Buying life insurance is a bit like visiting the dentist. You know you need to, but you aren't going to enjoy it. For a lot of people, that's reason enough to procrastinate. After all, you can always buy it later, right? Unfortunately, for some people that's not necessarily the case. A medical condition might arise that makes life insurance difficult or costly to purchase. However, it's still available in most cases.
Assume the Best
With most medical conditions, getting quotes from several companies should be your first step. Your condition might not be as serious, from the insurance perspective, as you think. For example, your family might have a history of early death due to heart problems and stroke, and you yourself might be recently diagnosed with high blood pressure. If you're otherwise fit, live a healthy lifestyle and control your blood pressure with appropriate medications, you might pay only slightly more than for a standard policy. Even many cancers are now considered to be negligible risks.
How it Works
Insurance companies work with very large quantities of health and mortality data. Deciding how long one person will live is chancy, but survival rates for large numbers of people with similar characteristics are easier for the insurer's actuaries to calculate. Improved medical care and pharmaceuticals have pulled the fangs of many once-dangerous illnesses, increasing life expectancies and improving outcomes. Insurance companies have responded by lowering their rates, and extending coverage to clients who previously would have been poor risks.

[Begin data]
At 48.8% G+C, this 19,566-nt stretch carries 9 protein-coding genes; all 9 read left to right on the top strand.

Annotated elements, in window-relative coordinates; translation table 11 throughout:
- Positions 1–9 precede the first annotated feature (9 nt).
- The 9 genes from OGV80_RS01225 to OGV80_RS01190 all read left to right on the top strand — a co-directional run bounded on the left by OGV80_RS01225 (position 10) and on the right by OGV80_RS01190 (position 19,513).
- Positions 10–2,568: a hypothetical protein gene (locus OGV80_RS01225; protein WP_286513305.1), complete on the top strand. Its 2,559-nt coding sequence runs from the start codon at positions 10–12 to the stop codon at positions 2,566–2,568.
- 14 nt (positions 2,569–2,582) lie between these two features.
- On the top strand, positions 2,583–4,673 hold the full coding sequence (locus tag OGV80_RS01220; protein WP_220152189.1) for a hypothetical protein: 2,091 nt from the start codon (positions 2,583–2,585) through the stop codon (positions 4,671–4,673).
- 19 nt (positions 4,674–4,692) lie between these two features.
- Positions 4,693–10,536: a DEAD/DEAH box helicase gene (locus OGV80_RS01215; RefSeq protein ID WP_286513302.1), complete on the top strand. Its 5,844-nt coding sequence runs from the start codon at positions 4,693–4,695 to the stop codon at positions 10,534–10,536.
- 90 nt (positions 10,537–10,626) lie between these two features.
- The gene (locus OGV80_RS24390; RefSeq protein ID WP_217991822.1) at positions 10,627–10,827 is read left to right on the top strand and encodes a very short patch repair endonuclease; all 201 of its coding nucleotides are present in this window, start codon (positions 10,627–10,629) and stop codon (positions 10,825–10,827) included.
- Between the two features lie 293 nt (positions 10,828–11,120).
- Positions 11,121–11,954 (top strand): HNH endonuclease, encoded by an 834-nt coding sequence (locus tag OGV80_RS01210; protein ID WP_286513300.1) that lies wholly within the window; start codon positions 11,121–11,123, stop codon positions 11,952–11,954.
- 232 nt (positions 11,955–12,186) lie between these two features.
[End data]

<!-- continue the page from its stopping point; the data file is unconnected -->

Some pre-existing conditions, such as certain types of cancer, are still difficult for insurers. However, some insurance brokers specialize in this niche market, becoming known as impaired-risk specialists. These brokers deal with insurers that are willing to look into your case in detail, make an assessment of the risks involved, and offer you coverage -- or not -- based on the facts at hand. The more information you can give the insurer, the better your chances of a favorable result. You can also improve your chances by improving your overall fitness or lifestyle. You'll often pay higher premiums, but insurers don't make any money by refusing coverage.
Guaranteed issue policies are often peddled in late-night advertisements or credit card inserts. They're life policies that ask no health questions, and can be issued to anyone up to that company's age limit. Unfortunately, the premiums on these policies are high and death benefits are limited. Often, your premiums will quickly outweigh the policy's death benefit. If you are unable to secure regular coverage after trying several impaired-risk brokerages, a guaranteed-issue policy might be your only option. However, investing a comparable amount of cash in mutual funds or similar vehicles might be a better option.
Fred Decker is a trained chef and certified food-safety trainer. Decker wrote for the Saint John, New Brunswick Telegraph-Journal, and has been published in Canada's Hospitality and Foodservice magazine. He's held positions selling computers, insurance and mutual funds, and was educated at Memorial University of Newfoundland and the Northern Alberta Institute of Technology.